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Draw a 3D Invention Inspired by Rube Goldberg

Draw a 3D Rube Goldberg Invention

Drawing a 3D Invention inspired by Rube Goldberg may seem overwhelming at first. But when broken down into smaller steps, it’s completely doable – and totally fun!

Kids and adults alike are fascinated by the creativity of cartoonist Rube Goldberg, and the humorous cause and effect relationships that his creations display. This lesson provides a creative way to practice drawing and shading a variety of 3D forms and using them to create a clever contraption!

How to Draw a 3D Invention Inspired by Rube Goldberg


  • Students will practice drawing 3D forms with shading.
  • Students will combine their shaded forms in unique ways to create their own “inventions”.


  • Rube Goldberg – (1883 – 1970) an American cartoonist, engineer, and inventor who received the Pulitzer Prize (1948) for his political cartoons. He is best known for his cartoon drawings that depict “Rube Goldberg Machines”, contraptions that were deliberately over-engineered to perform (by way of a chain reaction) a very simple task in a very complicated way. Competitions, known as “Rube Goldberg Contests”, challenge students to build complex machines that will perform simple tasks. The popular board game, “Mouse Trap”, was modeled after a “Rube Goldberg Machine”.
  • 3D (or 3 Dimensional) – having (or appearing to have) length, width, and depth. (A drawing may look 3 dimensional, but can only have the illusion of being 3D, since all drawings are 2 dimensional.)



1. First, on your practice paper, make 2 marks where your “eye level” is going to be.

Your eye level will affect whether you’re looking down at the top of a form, or up at the bottom of it. Lightly mark a line (to be erased later) on both the left and right edges of your paper to remind you where “eye level” is.

2. Practice drawing forms.

In a sketchbook or on copy paper, practice drawing basic shapes and using shading to turn them into forms. Start with these shapes and create the forms that follow them: circles into spheres, squares into cubes, triangles into cones, pyramids, and prisms, and rectangles into cylinders (both vertical and horizontal).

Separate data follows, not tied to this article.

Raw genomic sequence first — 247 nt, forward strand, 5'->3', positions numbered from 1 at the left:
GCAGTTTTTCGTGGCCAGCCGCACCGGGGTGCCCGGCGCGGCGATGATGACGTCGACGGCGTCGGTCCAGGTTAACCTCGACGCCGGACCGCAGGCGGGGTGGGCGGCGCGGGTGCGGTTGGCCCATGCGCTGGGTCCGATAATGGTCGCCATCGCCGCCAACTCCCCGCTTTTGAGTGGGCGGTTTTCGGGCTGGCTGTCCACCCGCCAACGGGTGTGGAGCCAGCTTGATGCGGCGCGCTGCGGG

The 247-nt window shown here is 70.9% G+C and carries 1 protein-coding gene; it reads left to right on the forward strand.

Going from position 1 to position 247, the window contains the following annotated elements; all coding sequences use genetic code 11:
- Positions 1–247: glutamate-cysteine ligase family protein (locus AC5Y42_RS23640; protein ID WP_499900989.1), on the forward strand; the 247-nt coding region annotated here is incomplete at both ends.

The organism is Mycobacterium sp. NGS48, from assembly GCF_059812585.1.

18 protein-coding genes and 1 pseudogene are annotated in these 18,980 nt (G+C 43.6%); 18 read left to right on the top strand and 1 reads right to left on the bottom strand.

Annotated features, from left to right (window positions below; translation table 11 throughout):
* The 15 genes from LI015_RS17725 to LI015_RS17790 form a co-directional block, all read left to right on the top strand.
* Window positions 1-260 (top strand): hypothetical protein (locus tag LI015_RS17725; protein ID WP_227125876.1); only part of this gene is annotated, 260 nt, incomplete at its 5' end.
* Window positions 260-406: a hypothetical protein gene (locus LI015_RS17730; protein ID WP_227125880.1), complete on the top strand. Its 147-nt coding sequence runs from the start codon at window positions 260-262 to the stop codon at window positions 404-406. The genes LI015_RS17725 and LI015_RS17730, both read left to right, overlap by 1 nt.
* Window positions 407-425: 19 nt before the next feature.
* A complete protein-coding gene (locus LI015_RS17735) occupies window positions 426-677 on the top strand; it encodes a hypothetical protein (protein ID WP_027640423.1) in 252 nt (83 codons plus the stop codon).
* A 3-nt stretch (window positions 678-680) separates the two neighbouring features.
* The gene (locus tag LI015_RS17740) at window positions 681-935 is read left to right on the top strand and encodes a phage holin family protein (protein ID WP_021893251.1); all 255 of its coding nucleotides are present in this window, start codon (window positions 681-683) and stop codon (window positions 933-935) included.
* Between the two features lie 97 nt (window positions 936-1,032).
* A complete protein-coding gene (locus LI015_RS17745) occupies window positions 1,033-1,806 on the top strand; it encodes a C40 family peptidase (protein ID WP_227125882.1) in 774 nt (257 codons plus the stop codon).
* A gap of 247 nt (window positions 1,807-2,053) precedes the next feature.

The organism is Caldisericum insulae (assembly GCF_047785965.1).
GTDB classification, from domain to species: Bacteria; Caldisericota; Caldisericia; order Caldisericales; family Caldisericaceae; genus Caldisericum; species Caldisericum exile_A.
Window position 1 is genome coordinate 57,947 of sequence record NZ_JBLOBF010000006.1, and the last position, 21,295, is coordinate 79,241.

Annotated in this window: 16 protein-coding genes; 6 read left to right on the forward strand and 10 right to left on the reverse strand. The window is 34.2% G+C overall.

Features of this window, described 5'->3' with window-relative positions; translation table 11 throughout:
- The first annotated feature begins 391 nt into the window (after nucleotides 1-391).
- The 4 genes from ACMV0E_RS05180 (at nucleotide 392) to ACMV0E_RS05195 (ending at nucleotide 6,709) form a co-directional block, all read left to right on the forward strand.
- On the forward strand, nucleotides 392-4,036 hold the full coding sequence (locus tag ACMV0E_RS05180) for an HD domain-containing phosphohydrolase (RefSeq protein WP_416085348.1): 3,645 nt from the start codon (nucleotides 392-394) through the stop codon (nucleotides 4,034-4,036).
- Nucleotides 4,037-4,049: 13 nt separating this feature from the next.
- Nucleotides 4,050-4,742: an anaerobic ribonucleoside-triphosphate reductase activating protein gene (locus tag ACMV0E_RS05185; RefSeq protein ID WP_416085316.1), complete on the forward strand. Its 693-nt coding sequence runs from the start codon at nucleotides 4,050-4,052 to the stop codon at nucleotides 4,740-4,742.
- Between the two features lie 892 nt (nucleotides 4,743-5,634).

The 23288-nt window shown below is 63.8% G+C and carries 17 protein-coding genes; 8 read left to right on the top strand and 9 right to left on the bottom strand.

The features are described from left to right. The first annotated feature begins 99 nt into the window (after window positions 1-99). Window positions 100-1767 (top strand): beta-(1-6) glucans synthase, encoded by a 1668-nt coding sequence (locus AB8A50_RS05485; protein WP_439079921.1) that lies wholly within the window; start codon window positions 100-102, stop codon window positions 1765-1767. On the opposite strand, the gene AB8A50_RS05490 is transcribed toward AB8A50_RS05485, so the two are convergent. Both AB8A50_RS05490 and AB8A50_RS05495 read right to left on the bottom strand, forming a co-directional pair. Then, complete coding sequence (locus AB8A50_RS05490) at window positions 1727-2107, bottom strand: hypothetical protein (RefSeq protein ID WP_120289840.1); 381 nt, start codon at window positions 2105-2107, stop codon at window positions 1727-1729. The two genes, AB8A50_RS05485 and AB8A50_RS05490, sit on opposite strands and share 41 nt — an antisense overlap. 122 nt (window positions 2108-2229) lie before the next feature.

These forms all start out as shapes… it’s the shading that gives them the illusion of 3D.

3. After practicing, draw these forms on your 9” x 12” paper.  

Try to represent each of the forms in your drawing. Then connect your forms with pipes or tubes, ramps, ladders, etc., to make a single, complex “invention”. 

4. Decide where your light source will be coming from.

Choose either the upper right or upper left corner as the location for your “light source”. This will help you keep your shading will be consistent. You can lightly draw a tiny symbol like a sun or a star in that spot as a reminder and erase it later.

5. Next add shading to your drawing.

Add shading to your forms on the side of each form that is furthest from your light source. Make sure all of your shading is consistent.

6. Add some action!

Draw something going into your machine at the top to initiate the action and something coming out or “happening” at the bottom.


  • Ask, “What makes Rube Goldberg Machines so funny?  How could you add humor to your “invention?”  


  • Name your invention and write a story about it.  Who designed it and why was it built?  How will it be used?
  • Assign a simple task and have your students design a complicated “invention” to solve it (ex. an alarm clock that will get them out of bed in the morning or a machine that will make a sandwich). 
  • Draw another “invention” and try to include humor in it.
  • Watch some videos of Rube Goldberg Machines in action on YouTube. (As always, supervise students while using YouTube.)

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